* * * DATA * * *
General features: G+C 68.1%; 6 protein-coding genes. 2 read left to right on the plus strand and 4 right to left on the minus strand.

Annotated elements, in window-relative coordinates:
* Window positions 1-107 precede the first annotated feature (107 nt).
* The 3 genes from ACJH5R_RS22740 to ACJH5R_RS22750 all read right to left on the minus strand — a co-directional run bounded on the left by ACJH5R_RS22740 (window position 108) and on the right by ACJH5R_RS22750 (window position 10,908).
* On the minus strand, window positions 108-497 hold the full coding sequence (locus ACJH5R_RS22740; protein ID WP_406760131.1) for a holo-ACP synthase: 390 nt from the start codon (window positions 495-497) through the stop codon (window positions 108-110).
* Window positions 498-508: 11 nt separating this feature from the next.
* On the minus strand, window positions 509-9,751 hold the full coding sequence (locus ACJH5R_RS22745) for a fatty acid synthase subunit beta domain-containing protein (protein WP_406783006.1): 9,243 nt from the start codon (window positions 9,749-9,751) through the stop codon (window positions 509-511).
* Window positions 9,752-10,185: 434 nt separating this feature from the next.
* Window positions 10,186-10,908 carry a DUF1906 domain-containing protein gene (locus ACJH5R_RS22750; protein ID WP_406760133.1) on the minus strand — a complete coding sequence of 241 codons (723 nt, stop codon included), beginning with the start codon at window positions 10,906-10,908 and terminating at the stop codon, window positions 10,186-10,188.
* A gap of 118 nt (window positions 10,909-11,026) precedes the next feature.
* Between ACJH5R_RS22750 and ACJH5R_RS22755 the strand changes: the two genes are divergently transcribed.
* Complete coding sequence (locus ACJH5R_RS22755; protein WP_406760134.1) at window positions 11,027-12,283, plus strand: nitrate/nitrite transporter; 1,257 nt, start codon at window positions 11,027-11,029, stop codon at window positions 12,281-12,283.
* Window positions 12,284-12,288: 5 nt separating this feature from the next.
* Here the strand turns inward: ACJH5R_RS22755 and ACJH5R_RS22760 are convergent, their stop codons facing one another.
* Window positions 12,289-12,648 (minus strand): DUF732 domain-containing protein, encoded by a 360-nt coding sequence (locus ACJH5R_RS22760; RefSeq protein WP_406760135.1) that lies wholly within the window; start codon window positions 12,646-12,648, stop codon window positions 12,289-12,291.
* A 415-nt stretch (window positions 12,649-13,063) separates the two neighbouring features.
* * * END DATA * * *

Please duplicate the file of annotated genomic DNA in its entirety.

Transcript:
General features: G+C 68.1%; 6 protein-coding genes. 2 read left to right on the plus strand and 4 right to left on the minus strand.

Annotated elements, in window-relative coordinates:
* Window positions 1-107 precede the first annotated feature (107 nt).
* The 3 genes from ACJH5R_RS22740 to ACJH5R_RS22750 all read right to left on the minus strand — a co-directional run bounded on the left by ACJH5R_RS22740 (window position 108) and on the right by ACJH5R_RS22750 (window position 10,908).
* On the minus strand, window positions 108-497 hold the full coding sequence (locus ACJH5R_RS22740; protein ID WP_406760131.1) for a holo-ACP synthase: 390 nt from the start codon (window positions 495-497) through the stop codon (window positions 108-110).
* Window positions 498-508: 11 nt separating this feature from the next.
* On the minus strand, window positions 509-9,751 hold the full coding sequence (locus ACJH5R_RS22745) for a fatty acid synthase subunit beta domain-containing protein (protein WP_406783006.1): 9,243 nt from the start codon (window positions 9,749-9,751) through the stop codon (window positions 509-511).
* Window positions 9,752-10,185: 434 nt separating this feature from the next.
* Window positions 10,186-10,908 carry a DUF1906 domain-containing protein gene (locus ACJH5R_RS22750; protein ID WP_406760133.1) on the minus strand — a complete coding sequence of 241 codons (723 nt, stop codon included), beginning with the start codon at window positions 10,906-10,908 and terminating at the stop codon, window positions 10,186-10,188.
* A gap of 118 nt (window positions 10,909-11,026) precedes the next feature.
* Between ACJH5R_RS22750 and ACJH5R_RS22755 the strand changes: the two genes are divergently transcribed.
* Complete coding sequence (locus ACJH5R_RS22755; protein WP_406760134.1) at window positions 11,027-12,283, plus strand: nitrate/nitrite transporter; 1,257 nt, start codon at window positions 11,027-11,029, stop codon at window positions 12,281-12,283.
* Window positions 12,284-12,288: 5 nt separating this feature from the next.
* Here the strand turns inward: ACJH5R_RS22755 and ACJH5R_RS22760 are convergent, their stop codons facing one another.
* Window positions 12,289-12,648 (minus strand): DUF732 domain-containing protein, encoded by a 360-nt coding sequence (locus ACJH5R_RS22760; RefSeq protein WP_406760135.1) that lies wholly within the window; start codon window positions 12,646-12,648, stop codon window positions 12,289-12,291.
* A 415-nt stretch (window positions 12,649-13,063) separates the two neighbouring features.